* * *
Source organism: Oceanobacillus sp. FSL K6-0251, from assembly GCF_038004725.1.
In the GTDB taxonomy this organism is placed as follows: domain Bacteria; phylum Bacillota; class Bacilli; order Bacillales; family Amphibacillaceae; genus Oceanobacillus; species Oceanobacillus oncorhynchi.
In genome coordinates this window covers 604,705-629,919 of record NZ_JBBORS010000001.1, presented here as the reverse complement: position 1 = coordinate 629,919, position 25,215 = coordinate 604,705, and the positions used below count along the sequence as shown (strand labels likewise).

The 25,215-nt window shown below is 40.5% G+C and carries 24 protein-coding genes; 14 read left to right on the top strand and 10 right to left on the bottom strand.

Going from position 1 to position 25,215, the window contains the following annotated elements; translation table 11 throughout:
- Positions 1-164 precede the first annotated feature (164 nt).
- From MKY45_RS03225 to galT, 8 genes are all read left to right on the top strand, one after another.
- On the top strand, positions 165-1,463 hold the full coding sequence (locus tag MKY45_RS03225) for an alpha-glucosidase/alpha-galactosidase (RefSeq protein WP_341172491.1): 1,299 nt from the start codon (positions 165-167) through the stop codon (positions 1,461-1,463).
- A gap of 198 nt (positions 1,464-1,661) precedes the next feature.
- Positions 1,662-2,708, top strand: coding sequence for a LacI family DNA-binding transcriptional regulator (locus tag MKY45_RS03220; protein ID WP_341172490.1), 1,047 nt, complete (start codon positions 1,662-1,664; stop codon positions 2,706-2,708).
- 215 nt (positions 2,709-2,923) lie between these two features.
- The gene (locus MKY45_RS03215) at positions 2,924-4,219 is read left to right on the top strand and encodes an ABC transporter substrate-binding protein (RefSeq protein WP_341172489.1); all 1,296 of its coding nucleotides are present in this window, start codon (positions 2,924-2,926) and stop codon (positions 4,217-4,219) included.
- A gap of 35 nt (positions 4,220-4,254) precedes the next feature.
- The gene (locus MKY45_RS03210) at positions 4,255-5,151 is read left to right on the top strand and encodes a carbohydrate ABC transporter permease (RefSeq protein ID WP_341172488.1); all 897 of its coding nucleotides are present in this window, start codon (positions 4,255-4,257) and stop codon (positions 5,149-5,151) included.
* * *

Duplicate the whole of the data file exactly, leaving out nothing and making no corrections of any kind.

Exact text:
Source organism: Oceanobacillus sp. FSL K6-0251, from assembly GCF_038004725.1.
In the GTDB taxonomy this organism is placed as follows: domain Bacteria; phylum Bacillota; class Bacilli; order Bacillales; family Amphibacillaceae; genus Oceanobacillus; species Oceanobacillus oncorhynchi.
In genome coordinates this window covers 604,705-629,919 of record NZ_JBBORS010000001.1, presented here as the reverse complement: position 1 = coordinate 629,919, position 25,215 = coordinate 604,705, and the positions used below count along the sequence as shown (strand labels likewise).

The 25,215-nt window shown below is 40.5% G+C and carries 24 protein-coding genes; 14 read left to right on the top strand and 10 right to left on the bottom strand.

Going from position 1 to position 25,215, the window contains the following annotated elements; translation table 11 throughout:
- Positions 1-164 precede the first annotated feature (164 nt).
- From MKY45_RS03225 to galT, 8 genes are all read left to right on the top strand, one after another.
- On the top strand, positions 165-1,463 hold the full coding sequence (locus tag MKY45_RS03225) for an alpha-glucosidase/alpha-galactosidase (RefSeq protein WP_341172491.1): 1,299 nt from the start codon (positions 165-167) through the stop codon (positions 1,461-1,463).
- A gap of 198 nt (positions 1,464-1,661) precedes the next feature.
- Positions 1,662-2,708, top strand: coding sequence for a LacI family DNA-binding transcriptional regulator (locus tag MKY45_RS03220; protein ID WP_341172490.1), 1,047 nt, complete (start codon positions 1,662-1,664; stop codon positions 2,706-2,708).
- 215 nt (positions 2,709-2,923) lie between these two features.
- The gene (locus MKY45_RS03215) at positions 2,924-4,219 is read left to right on the top strand and encodes an ABC transporter substrate-binding protein (RefSeq protein WP_341172489.1); all 1,296 of its coding nucleotides are present in this window, start codon (positions 2,924-2,926) and stop codon (positions 4,217-4,219) included.
- A gap of 35 nt (positions 4,220-4,254) precedes the next feature.
- The gene (locus MKY45_RS03210) at positions 4,255-5,151 is read left to right on the top strand and encodes a carbohydrate ABC transporter permease (RefSeq protein ID WP_341172488.1); all 897 of its coding nucleotides are present in this window, start codon (positions 4,255-4,257) and stop codon (positions 5,149-5,151) included.